Closing section of the Proclamation of Lady Jane Grey
Unlocking Our Collections
The Proclamation of Lady Jane Grey
Dr Rebecca Tomlin, our Governance Officer, and Louise Horton, a PhD student researching 16th century women’s book production, explore the history of the Society’s 1553 proclamation of England’s Queen Jane and its relationship to other items in the Society’s collections.
The Society’s large collection of proclamations and broadsides held at Burlington House.
A large bound volume [Proclamations, Vol III (Edward VI and Mary)] in the Society’s library at Burlington House contains a rare relic of the brief reign of England’s ‘nine-day queen’. Following the death of Edward VI, this immaculately printed three-page broadsheet proclaimed Lady Jane Grey as England’s Queen. Printed by Richard Grafton, it is one of an extensive collection of proclamations that the Society has held since 1756. Sometimes considered a historical curio of a reign that never was, the story of Jane’s proclamation offers us insights into the political and religious forces that sought to make her the first women to be both England’s monarch and defender of its faith.
The opening section of the proclamation of Jane as Queen of England
Unusually for a 16th Century document, we have multiple accounts of how and when Jane’s proclamation was read. The Tudor diarist Henry Machyn recorded that:
‘The ix day of July …by xi of the clock began the proclamation the same afternoon of Queen Jane with 2 heralds and a trumpet blowing, that my Lady Mary was unlawfully begotten and so Cheap to Fleet Street, proclaiming Queen Jane.’
Another near-contemporary account is given in the anonymous Chronicles of the Grey friars:
And the next day in the morning was set forth in print that the lady Mary with the lady Elizabeth ware both proved illegitimate and born unlawfully and clearly discharged from the crown and from all manner of possessions of the king their father Henry the viii.’
The mention that the proclamation was printed highlights how a relatively new technology allowed for the wide and swift distribution of this lengthy and complex document. As these accounts suggest, the proclamation has a lot of work to do; it first makes clear that the direct descendants of Henry VIII, and the late King ‘s closest relatives, his sisters Mary and Elizabeth, were illegitimate, and not to inherit the Crown. Since few people had heard of their cousin, the young and retiring Jane, she had to be introduced to her new subjects. Most importantly, the act of making the proclamation itself had the force of law to make these things so.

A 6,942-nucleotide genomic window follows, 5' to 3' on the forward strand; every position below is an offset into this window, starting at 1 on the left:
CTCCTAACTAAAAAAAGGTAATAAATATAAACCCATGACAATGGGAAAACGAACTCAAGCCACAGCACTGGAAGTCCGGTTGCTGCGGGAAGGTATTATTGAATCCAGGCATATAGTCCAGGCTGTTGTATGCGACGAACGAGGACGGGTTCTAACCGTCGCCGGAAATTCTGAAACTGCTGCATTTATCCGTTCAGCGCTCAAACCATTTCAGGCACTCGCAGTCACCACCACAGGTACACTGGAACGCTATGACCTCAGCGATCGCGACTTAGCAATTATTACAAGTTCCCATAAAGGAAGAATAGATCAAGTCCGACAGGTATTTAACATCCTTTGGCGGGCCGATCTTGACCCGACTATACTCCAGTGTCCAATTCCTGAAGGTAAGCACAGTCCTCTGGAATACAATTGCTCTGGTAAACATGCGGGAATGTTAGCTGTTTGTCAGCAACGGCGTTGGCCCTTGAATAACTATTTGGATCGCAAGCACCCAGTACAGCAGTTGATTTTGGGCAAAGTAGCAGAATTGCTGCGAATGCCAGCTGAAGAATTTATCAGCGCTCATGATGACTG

The closing section of the proclamation of Jane as Queen of England, showing Grafton’s mark.
During the reigns of Henry VIII and Edward VI, Jane’s great-uncle and cousin, England had undergone a dramatic and revolutionary process we now know as ‘the Reformation’, in which Grafton, as the King’s official Printer, had played a significant part in disseminating the texts enforcing reform. The attempt by the country’s leaders to protect and consolidate the legacy of Edward VI’s reforms through Jane, is evident in the text of the proclamation.
Firstly, her accession is providential, ‘by the Grace of God’; she is queen by God’s will. This divine authority is underpinned immediately by the reference to Edward’s letters patent; she has spiritual and temporal authority to reign. The proclamation then turns to Edward’s half-sisters, who, as we have seen are declared ‘not lawfully begotten’. Unlike Jane, who was married to Guildford Dudley, an English Protestant, both her rivals, Mary and Elizabeth, were unmarried. The proclamation declares them a threat to the ‘profit and surety of the whole realm’, who were in danger of marrying ‘a Stranger borne out of this realm’ who would bring a ‘free’ England back ‘into the tyranny and servitude of the Bishop of Rome’. Here the proclamation announces its ideological origins, sharing as it does the language of The Book of Common Prayer (1553) which Grafton also printed, and which warns of the ‘tyranny of the Bishop of Rome’. Only Jane is envisaged as the carrier of a future Tudor and protestant king, ‘so from son to son’ defending her subjects from this threat of ‘utter subversion’ of the reformed faith. In body and belief, only she offered surety and continuity to her realm, but it wasn’t to be; famously, Jane’s reign lasted only nine days before Edward’s Catholic sister Mary enforced her own claim to the throne.